Once upon a time on the Korean urban scene an artistic elation that kept on increasing and was ready to shake the world. While for a long time most of the westerners had been unaware of its existence, it progressed patiently, at the artists and influences’ discretions as much local as international. Yet, if it was indisputable that this urban scene had something to show, she used to suffocate. To suffocate in the shadows of its friend the Kpop. To suffocate under the weight of biases.
It is well known; the Youth is often misunderstood and sometimes people need time to recognize the value of the novelty.
Far from being a pale imitation of its more pop friend, the Korean urban scene quietly grew up in its corner and was now waiting for one thing; to be seen by people as it truly was; because, after all, it had a lot to tell.
And today we decided to narrate its story.
For a while, the Korean urban scene was kind of exclusive to the circle of the few insiders and artists composing it. However, nowadays, it is evident that this universe exceeds the country’s frontier, spreading out on the international scene. And this with surging.
For a long time, the Korean urban scene has stayed in its musical sister’s shadow, the Kpop. It’s worth noting that initially, the word Kpop was for all the pop productions from South Korea however, due to misuse of language today the term is mostly used to talk about boysband and girlsband music. Therefore here, when we’ll talk about Kpop, the term will mean the music by those groups.
The South Korean hip-hop started to stand out from Kpop because Kpop was often considered as an industrial and manufactured music by western media. Disclaimer: in this article, there is no judgment made against Kpop; we are talking about two different styles of music, and as the adage says it “beauty is in the eye of the beholder”. Nevertheless, it was ineluctable that those two universes converge, firstly, because of their quite opposite characteristics but also because both know their own rise.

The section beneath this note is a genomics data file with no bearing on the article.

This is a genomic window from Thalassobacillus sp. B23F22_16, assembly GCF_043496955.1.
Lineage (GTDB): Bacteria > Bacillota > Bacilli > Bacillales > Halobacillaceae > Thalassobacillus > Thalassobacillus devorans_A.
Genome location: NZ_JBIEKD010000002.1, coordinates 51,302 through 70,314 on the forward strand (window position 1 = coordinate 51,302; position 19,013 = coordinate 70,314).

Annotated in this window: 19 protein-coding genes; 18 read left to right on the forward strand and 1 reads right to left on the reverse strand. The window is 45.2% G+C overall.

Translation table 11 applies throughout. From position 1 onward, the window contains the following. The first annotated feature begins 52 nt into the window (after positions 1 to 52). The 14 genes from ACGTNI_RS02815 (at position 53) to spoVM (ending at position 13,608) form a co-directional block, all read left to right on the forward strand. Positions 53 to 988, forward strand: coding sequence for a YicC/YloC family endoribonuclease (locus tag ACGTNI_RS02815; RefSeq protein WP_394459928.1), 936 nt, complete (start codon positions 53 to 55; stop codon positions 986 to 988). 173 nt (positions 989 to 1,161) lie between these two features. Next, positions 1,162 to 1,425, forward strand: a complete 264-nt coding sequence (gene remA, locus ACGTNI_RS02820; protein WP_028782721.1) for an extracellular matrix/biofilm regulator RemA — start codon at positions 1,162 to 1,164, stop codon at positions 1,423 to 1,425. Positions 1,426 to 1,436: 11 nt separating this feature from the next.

The hip-hop culture is an artistic expression – whether it be through dance, rap, graffiti, or artistic production – and introduced itself as the sworn enemy of Kpop, a well-oiled machine. Conversely, South Korean hip-hop was aiming to be more chaotic, unconventional, angry, different.
For us, Western people, it might be in 2015 that the South Korean hip-hop chapter opens thanks to Keith Ape‘s hit It G Ma. The success of It G Ma could be explained by the fact that this track is purely and solely tinted with Trap tones and the only particularity is that it’s performed in Korean and Japanese. The proof is that according to the American rapper OG Maco this track would be a plagiarism of his own title U Guessed It released in 2014… But to get back to the topic, in that track it’s not in one but two languages – even three if we count the few words in English – that Keith Ape, JayAllday, Okasian, and two Japanese rappers, Loota and KOHH are rapping. Then, It G Ma was probably one the first Korean Rap track to truly blow up worldwide. The M/V (Ed: Music Video) counts today, 60 million views.
This time, it’s not the Kpop friend, the all-time rival, who won, but the youngest: the Korean urban scene. Keith Ape even unveiled a second version of its famous and now classic It G Ma. The remix is featured by famous rappers from the US such as A$AP Ferg, Dumbfoundead, and Waka Flocka Flame. In this way, this remix is a real acknowledgment of the quality and of the Korean hip-hop creativity.
Thereby started the fever for Korean Rap.
This one didn’t have time to fade away that another song blew up: Eung Freestyle.
Eung Freestyle it’s a whole story. Produced by a crew called Dream Perfect Regime (Ed: or more commonly called DPR), it binds just as much visual as musical quality. In this track, you can hear LIVE from the crew DPR, but also Sik-K, Punchnello, Owen Ovadoz, and Flowsik. The song is released in April 2016.